As a result, there is now a requirement for the artists performing in this genre to professionalise, understand more about the industry they are forging careers in and to learn how to operate as micro businesses. With the increased profile and popularity of folk, roots and acoustic music, the sector itself needs to ensure there are clear pathways to support the growing number of professional artists to sustain themselves and develop in their career.
Since 2012, English Folk Expo has been helping to showcase English folk, roots and acoustic musicians to audiences of influential delegates from the UK and international music sector. This has played a significant role in increasing the opportunities for showcasing artists to develop new audiences internationally, opening up territories which hitherto did not have a strong track record in promoting English folk music. Throughout this time, delegate feedback has indicated a need to prepare our artists for international export (export readiness), much of which is directly linked to developing an understanding of the wider music industry.
Each time we run our annual showcase, independent evaluation indicates that spend on artists as a result of the event is in excess of £1.8 million over the following two years. English Folk Expo therefore continues to develop new opportunities in the UK and internationally for artists in this genre to perform, but also directly helps and supports those artists to prepare and capitalise on these opportunities. For many emerging artists, especially those performing niche genres of music, they are needing to run every aspect of their business on their own. This means taking on roles which may previously have been covered by other organisations such as label, publisher, agent, manager and more. English Folk Expo supports artists in their learning to grow their businesses.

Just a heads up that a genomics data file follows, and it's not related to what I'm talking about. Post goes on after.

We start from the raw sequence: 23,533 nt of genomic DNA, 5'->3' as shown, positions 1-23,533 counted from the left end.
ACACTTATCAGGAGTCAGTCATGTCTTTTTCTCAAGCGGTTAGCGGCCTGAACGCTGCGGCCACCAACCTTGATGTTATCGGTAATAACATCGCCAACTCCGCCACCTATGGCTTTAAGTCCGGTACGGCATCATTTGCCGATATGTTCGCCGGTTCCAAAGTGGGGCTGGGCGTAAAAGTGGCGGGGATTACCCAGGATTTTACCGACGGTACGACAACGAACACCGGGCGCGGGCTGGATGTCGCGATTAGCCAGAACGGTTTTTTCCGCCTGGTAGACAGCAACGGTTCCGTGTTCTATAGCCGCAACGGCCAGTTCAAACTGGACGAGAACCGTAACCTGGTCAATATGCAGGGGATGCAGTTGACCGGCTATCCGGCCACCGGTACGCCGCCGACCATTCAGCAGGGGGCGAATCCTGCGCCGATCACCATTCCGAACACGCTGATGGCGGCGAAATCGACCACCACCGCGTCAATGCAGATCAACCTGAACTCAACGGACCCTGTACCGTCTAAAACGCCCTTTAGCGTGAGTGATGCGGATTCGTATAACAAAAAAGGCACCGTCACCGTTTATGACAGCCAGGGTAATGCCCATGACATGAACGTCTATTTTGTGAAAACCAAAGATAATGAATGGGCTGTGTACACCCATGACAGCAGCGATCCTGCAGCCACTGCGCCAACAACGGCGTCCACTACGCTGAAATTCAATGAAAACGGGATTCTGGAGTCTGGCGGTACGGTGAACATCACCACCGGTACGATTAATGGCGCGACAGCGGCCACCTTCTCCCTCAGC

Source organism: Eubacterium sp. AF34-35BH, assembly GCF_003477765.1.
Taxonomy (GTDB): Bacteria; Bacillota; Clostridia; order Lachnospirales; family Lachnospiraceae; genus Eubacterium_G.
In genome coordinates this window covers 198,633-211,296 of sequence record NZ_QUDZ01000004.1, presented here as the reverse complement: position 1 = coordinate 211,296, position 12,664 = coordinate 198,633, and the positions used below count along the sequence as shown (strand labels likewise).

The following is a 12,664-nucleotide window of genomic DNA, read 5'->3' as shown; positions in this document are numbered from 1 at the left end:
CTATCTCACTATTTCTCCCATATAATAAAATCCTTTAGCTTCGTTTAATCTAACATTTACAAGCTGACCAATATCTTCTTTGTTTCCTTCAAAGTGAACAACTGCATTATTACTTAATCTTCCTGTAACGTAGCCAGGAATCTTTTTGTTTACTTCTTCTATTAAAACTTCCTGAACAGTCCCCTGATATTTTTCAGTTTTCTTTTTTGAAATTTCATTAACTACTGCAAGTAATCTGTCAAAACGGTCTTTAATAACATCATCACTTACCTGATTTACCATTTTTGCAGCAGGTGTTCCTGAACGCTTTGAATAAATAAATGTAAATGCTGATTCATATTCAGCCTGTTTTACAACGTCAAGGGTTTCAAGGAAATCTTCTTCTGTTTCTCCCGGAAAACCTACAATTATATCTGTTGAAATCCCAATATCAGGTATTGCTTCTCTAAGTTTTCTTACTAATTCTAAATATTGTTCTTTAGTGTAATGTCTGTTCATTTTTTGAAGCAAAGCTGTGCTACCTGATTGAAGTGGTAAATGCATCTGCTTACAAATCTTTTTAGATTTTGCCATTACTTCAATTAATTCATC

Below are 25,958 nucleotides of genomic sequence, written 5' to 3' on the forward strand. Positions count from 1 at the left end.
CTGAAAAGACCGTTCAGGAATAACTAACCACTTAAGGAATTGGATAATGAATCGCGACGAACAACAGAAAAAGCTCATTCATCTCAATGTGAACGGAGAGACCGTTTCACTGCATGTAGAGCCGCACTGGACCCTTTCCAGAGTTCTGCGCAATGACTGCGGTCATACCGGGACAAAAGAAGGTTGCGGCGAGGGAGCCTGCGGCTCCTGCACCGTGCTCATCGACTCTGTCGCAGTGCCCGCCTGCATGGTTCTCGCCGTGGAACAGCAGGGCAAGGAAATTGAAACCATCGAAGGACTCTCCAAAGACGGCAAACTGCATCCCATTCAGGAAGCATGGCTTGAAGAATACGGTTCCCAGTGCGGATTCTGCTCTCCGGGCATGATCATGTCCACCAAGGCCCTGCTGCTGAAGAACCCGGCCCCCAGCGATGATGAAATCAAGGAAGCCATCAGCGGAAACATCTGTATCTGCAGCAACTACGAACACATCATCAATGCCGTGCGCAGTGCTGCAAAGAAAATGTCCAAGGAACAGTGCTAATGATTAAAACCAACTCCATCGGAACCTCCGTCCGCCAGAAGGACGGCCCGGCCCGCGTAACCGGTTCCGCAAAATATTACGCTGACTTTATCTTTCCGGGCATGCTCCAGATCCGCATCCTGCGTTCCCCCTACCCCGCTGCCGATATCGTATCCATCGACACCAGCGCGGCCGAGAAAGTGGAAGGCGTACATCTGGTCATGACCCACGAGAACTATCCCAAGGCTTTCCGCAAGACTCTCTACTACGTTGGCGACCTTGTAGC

What new initiatives do you have coming up?
The English folk, roots and acoustic music scene has been rather limited in the demographic of performers on our stages. We have a unique opportunity to present artists to key decision makers in the music industry who have different backgrounds to the majority of our performers. We hope that this will encourage promoters and other industry to present these artists within their programmes, which will contribute towards stages that are more reflected of our audiences.
In 2018 we presented a programme about gender equality on our stages alongside our partners Both Sides Now. Following the success of this PRSF funded initiative, we have just announced a partnership with the One Festival of Homelessness Arts and with With One Voice ahead of our 2019 showcase. This partnership will provide showcasing opportunities and CPD support for artists who have experienced homelessness, enabling them to become sector ambassadors for homelessness and the arts.
We are also developing an online platform which will accompany our existing App and bespoke registration portal. This will create a comprehensive digital offer about the English folk, roots and acoustic sector which can be used to promote the genre to industry who are not able to make it to the event in Manchester in October. Potentially, this digital platform may promote and support opportunities from festivals and venues internationally who may not yet be certain as to whether this genre is broad enough for them to commit to a visit to English Folk Expo.
For further information contact English Folk Expo